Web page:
Do be ready to comfort and support your child

Some children describe the feeling of a loose tooth to be painful or uncomfortable. Loose teeth may cause discomfort and the gums around the tooth may become tender or swollen. This usually resolves when the tooth is lost, after tooth finally breaks free from the gum tissue holding it in. However, if your child seems to be particularly uncomfortable, you can try alleviating the pain with a cold compress to the area or giving him pain relievers such as acetaminophen or ibuprofen. Some bleeding may be involved with the shedding process, which can be treated by holding pressure to the bleeding gums with a wet washcloth or gauze until the bleeding stops.

Do know when to seek professional care

Delayed tooth loss usually corresponds to late tooth development overall. However, some situations may cause the delay. If your youngster has not lost a tooth by the time he is 8 years old, it may be time to consult with your child’s dentist. Dental x-rays can be taken to confirm the presence of adult teeth under the gum’s surface, check whether there are any underlying problems that need to be addressed, and assist in knowing whether the dentist must intervene to help extract a stubborn tooth. A common sight that may concern parents is the presence of a double row of teeth, when a child’s permanent tooth is beginning to come in either in front or behind of the baby tooth, which has not been lost yet and may not be loose. In this case a dental professional will make the decision whether extraction of the baby tooth will be necessary or whether it is more appropriate to encourage the child to wiggle his tooth out and take a “wait and see” approach.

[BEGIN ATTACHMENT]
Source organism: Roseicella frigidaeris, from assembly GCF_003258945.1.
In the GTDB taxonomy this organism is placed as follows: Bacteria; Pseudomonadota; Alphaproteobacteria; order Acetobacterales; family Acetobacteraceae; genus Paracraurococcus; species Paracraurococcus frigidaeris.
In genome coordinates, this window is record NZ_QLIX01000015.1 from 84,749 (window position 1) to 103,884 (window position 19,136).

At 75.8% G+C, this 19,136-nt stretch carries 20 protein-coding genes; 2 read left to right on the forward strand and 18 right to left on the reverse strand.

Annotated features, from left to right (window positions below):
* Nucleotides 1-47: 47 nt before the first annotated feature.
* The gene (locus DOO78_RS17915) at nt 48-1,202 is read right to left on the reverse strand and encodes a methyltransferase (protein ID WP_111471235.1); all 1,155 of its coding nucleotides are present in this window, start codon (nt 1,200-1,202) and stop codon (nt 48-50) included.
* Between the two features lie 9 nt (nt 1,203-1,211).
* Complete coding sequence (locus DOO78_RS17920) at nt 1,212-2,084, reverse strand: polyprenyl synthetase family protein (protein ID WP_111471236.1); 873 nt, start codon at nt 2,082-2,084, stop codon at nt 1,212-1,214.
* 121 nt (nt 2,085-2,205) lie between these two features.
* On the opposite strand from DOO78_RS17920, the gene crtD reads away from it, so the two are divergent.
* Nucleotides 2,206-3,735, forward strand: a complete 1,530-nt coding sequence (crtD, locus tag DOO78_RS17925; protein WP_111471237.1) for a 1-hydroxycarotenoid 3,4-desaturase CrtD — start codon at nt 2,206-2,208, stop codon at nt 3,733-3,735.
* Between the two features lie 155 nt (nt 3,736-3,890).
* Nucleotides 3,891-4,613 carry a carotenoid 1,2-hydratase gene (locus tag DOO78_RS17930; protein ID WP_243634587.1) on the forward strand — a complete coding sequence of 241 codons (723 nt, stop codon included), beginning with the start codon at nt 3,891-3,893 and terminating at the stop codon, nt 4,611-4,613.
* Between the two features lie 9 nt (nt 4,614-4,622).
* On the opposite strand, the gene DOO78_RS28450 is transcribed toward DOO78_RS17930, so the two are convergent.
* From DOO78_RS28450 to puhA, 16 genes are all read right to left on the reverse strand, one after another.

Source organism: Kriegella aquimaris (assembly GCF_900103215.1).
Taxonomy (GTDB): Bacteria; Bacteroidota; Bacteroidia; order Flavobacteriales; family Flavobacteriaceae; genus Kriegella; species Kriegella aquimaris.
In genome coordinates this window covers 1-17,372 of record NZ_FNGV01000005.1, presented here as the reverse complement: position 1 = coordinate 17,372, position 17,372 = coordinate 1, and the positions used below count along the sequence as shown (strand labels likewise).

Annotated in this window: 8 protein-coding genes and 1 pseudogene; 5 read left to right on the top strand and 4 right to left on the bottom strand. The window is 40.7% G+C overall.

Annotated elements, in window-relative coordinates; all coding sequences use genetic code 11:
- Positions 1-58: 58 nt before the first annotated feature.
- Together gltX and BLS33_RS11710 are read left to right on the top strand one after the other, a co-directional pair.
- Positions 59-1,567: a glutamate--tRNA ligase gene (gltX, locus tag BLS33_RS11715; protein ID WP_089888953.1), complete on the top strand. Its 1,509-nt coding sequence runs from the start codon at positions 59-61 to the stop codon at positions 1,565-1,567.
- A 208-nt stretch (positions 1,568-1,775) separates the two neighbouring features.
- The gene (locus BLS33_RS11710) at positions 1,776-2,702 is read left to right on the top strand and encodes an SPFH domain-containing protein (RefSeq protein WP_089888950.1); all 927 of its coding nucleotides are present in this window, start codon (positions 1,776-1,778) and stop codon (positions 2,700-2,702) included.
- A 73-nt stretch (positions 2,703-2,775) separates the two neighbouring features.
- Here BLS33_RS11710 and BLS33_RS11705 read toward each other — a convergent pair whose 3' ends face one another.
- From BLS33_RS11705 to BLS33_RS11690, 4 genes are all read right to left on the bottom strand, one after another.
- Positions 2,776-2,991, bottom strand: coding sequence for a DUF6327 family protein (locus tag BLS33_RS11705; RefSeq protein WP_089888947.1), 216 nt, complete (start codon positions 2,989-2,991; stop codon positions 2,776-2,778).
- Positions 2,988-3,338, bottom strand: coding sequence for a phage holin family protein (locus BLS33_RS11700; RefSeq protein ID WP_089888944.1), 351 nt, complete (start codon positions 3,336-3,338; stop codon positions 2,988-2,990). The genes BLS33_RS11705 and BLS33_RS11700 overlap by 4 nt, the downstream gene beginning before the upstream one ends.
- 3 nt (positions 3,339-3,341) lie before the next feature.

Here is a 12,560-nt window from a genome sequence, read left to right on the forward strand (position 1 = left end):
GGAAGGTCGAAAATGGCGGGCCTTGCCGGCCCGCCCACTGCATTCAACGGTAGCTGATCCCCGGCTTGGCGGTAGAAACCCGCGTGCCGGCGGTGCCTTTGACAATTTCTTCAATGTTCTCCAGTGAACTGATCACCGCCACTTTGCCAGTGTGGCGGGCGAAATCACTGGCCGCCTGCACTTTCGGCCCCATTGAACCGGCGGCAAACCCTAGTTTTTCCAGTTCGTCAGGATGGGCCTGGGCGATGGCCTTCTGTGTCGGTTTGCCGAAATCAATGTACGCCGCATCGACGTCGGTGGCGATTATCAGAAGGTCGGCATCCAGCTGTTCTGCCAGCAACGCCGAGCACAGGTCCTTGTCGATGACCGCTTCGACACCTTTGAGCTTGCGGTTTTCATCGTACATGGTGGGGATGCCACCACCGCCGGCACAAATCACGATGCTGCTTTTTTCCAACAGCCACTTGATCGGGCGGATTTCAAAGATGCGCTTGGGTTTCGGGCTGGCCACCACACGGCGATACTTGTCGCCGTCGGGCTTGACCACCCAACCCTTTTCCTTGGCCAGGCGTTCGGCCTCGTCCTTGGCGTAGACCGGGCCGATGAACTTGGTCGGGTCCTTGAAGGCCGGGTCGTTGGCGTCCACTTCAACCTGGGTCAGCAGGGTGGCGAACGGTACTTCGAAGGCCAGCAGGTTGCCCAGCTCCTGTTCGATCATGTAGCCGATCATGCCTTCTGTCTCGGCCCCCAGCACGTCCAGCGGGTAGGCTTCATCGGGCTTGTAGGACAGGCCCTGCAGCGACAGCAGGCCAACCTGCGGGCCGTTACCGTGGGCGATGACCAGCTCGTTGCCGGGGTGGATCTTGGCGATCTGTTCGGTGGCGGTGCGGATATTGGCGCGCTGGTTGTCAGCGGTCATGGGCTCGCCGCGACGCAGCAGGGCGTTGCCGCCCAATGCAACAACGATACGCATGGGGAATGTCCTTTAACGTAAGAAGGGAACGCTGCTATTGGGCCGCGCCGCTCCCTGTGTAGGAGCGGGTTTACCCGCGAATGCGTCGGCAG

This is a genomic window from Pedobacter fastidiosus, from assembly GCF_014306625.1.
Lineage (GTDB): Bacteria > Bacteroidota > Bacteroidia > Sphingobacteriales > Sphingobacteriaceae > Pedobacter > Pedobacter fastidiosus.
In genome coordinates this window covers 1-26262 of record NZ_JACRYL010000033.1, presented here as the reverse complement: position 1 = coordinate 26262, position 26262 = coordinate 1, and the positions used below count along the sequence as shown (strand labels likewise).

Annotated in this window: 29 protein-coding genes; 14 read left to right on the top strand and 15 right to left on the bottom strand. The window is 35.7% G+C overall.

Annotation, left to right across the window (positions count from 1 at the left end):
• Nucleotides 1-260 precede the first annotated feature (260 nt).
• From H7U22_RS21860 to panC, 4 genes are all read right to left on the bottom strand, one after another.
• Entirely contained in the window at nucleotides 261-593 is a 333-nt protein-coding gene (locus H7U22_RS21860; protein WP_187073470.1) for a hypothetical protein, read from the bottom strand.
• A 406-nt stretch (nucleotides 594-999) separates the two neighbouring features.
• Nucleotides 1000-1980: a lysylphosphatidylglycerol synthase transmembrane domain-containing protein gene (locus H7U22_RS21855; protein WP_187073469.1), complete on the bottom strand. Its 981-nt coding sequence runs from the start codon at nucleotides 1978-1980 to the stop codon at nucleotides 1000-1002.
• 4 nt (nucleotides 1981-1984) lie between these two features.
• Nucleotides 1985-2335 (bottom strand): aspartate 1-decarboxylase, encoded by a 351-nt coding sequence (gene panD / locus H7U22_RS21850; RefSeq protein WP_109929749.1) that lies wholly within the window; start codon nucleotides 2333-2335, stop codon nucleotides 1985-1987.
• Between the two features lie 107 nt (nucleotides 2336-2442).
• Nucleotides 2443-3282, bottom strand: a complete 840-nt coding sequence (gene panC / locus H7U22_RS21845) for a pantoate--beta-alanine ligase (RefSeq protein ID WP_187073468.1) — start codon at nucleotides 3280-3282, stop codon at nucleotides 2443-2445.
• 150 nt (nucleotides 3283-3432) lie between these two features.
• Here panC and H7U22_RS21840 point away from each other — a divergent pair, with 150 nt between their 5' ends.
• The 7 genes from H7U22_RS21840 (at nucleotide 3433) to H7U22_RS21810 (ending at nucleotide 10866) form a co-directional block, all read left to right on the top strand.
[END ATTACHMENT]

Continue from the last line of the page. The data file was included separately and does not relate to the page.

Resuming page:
Do remind your child of the importance of good oral hygiene